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It’s usually during LGBT History Month in February that people start producing articles and events around sexual orientation and gender identity heritage. But history should not be restricted to just one month and now as Pride Cymru takes place in Cardiff, it’s a good time to consider LGBT history.

A Story on a Plate

Take for example a plate in the collections of Amgueddfa Cymru National Museum Wales, which features an image of two women on horseback set within a landscape. It is just one in thousands of blue and white transfer printed wares so popular in the 19th century and beyond. However this picture is intriguing.

Plate, Glamorgan Pottery, c. 1813-1839

It is called “Ladies of Llangollen” inspired by the story of two women, Lady Eleanor Butler and Miss Sarah Ponsonby.

When Eleanor and Sarah developed a passion for each other in their native Ireland their families, alarmed by this same-sex attraction, tried to ban them from seeing each other. However, determined to be together, they made an escape in the dead of night but were quickly captured. Persistently Eleanor and Sarah fought for the right to be together until eventually they won and their families allowed them to leave.

They made their way to Wales and eventually set up home in a small cottage in Llangollen where they were to live together for over 50 years.

Growing Fame

Their fame quickly grew and were visited by and corresponded with all manner of people such as Shelley, Byron, Sir Walter Scott, the Duke of Wellington, Josiah Wedgewood and Caroline Lamb. Their deaths in 1829 and 1831, respectively, did not end the fascination with this couple and throughout the following centuries their fame has endured - making them probably the most famous lesbian couple in history.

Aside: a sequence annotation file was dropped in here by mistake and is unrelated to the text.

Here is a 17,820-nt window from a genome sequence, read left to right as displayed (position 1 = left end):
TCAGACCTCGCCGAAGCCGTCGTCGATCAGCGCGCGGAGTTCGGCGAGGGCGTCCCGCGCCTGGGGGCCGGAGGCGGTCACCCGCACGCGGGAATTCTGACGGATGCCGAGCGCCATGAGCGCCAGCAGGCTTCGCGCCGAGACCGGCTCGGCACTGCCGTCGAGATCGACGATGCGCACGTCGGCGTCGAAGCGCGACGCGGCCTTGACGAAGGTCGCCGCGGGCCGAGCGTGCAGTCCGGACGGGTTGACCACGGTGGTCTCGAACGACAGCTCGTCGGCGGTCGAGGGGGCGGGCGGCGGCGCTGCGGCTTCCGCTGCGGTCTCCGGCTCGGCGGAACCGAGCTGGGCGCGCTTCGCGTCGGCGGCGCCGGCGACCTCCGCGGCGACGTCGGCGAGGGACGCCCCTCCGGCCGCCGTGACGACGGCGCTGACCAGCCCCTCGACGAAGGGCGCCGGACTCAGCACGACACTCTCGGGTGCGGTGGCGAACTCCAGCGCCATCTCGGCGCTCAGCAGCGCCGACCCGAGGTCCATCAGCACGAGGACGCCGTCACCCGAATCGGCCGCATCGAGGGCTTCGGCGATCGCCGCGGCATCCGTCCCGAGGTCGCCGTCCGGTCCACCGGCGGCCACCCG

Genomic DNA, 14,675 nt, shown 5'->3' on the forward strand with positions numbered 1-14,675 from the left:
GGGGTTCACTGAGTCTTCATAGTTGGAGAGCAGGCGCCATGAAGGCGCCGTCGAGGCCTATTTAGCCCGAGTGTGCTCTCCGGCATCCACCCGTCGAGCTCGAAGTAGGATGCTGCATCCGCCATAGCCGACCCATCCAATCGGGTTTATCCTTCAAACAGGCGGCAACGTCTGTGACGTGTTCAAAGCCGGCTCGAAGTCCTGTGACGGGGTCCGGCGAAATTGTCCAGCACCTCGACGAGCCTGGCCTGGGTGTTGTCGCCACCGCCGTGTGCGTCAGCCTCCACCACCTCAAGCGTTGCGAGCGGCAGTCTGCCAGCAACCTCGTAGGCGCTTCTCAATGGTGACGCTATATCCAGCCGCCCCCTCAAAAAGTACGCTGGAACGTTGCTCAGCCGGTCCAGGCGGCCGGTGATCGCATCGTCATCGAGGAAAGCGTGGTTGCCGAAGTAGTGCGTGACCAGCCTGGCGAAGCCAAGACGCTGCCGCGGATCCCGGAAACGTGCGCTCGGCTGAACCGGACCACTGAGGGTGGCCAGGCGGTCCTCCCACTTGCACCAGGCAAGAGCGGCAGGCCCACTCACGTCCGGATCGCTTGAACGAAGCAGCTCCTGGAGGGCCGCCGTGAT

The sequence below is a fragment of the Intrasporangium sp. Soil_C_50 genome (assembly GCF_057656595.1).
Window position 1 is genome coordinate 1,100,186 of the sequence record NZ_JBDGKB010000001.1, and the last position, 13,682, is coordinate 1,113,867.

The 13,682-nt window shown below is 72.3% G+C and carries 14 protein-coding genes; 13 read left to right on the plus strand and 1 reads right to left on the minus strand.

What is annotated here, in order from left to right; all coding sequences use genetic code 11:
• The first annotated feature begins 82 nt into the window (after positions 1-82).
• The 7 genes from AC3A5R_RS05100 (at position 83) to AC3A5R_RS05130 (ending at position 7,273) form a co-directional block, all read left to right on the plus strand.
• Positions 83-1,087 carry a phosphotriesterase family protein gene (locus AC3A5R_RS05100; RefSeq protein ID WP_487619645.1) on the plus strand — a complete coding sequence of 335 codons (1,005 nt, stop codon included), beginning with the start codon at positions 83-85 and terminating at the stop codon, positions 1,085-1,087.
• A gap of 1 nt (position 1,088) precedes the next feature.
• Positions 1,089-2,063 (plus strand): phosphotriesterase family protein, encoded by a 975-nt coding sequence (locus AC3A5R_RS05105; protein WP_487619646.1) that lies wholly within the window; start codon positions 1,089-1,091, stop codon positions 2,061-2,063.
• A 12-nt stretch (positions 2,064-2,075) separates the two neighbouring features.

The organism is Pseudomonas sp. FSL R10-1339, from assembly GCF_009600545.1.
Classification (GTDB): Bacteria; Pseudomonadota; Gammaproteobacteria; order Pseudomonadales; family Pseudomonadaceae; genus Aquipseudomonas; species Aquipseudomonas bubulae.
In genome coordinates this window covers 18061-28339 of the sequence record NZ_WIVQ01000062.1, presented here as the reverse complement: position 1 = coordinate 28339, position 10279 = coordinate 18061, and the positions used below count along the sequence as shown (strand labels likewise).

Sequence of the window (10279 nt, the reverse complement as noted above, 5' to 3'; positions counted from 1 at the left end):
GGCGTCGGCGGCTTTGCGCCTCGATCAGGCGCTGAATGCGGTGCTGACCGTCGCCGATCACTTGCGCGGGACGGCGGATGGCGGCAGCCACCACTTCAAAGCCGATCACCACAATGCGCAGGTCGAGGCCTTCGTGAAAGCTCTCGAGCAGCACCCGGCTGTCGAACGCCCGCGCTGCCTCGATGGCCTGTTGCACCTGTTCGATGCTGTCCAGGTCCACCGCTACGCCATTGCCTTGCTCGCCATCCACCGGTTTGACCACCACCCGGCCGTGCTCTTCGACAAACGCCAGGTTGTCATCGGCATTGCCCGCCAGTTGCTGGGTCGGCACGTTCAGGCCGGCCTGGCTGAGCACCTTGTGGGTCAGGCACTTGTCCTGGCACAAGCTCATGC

During their lifetimes, the Ladies were adamant they wanted no portraits done.

However when Lady Parker visited in 1829 she got her mother to distract Eleanor and Sarah whilst she made quick sketches of their faces under the table. Eleanor was now quite blind so Lady Parker was able to sketch her full face whilst Sarah is in profile. After the couple’s deaths she worked the faces up into full body poses set within their library and sold copies of the picture to raise money for charity.

Portrait of Lady Eleanor Butler and Sarah Ponsonby, worked from a clandestine sketch made at their Llangollen home. (c) Norena Shopland
Portrait of Lady Eleanor Butler and Sarah Ponsonby, worked from a clandestine sketch made at their Llangollen home.

A Stolen Portrait

Around 1830 James Henry Lynch pirated the picture and produced what was to become the most enduring image of Eleanor and Sarah. It was mass produced and featured on a large range of tourist souvenirs, postcards and the covers of many books.

The 'Lynch' portrait of Lady Eleanor Butler and Sarah Ponsonby, pirated from the earlier 'Library' portrait and distributed on a mass scale. (c) Norena Shopland
The 'Lynch' portrait of Lady Eleanor Butler and Sarah Ponsonby, pirated from the earlier 'Library' portrait and distributed on a mass scale.

The picture Lynch produced was of the two women standing outside dressed in riding habits which both women were known to favour. And it appears at the tail end of a period of public fascination with Eleanor and Sarah’s lives.

The story of the Ladies had reached a wide audience by the late 18th-early 19th century and numerous accounts of their lives were being produced. Even William Wordsworth wrote a poem in 1824 after visiting them. Therefore interest was high when the pottery designs started appearing.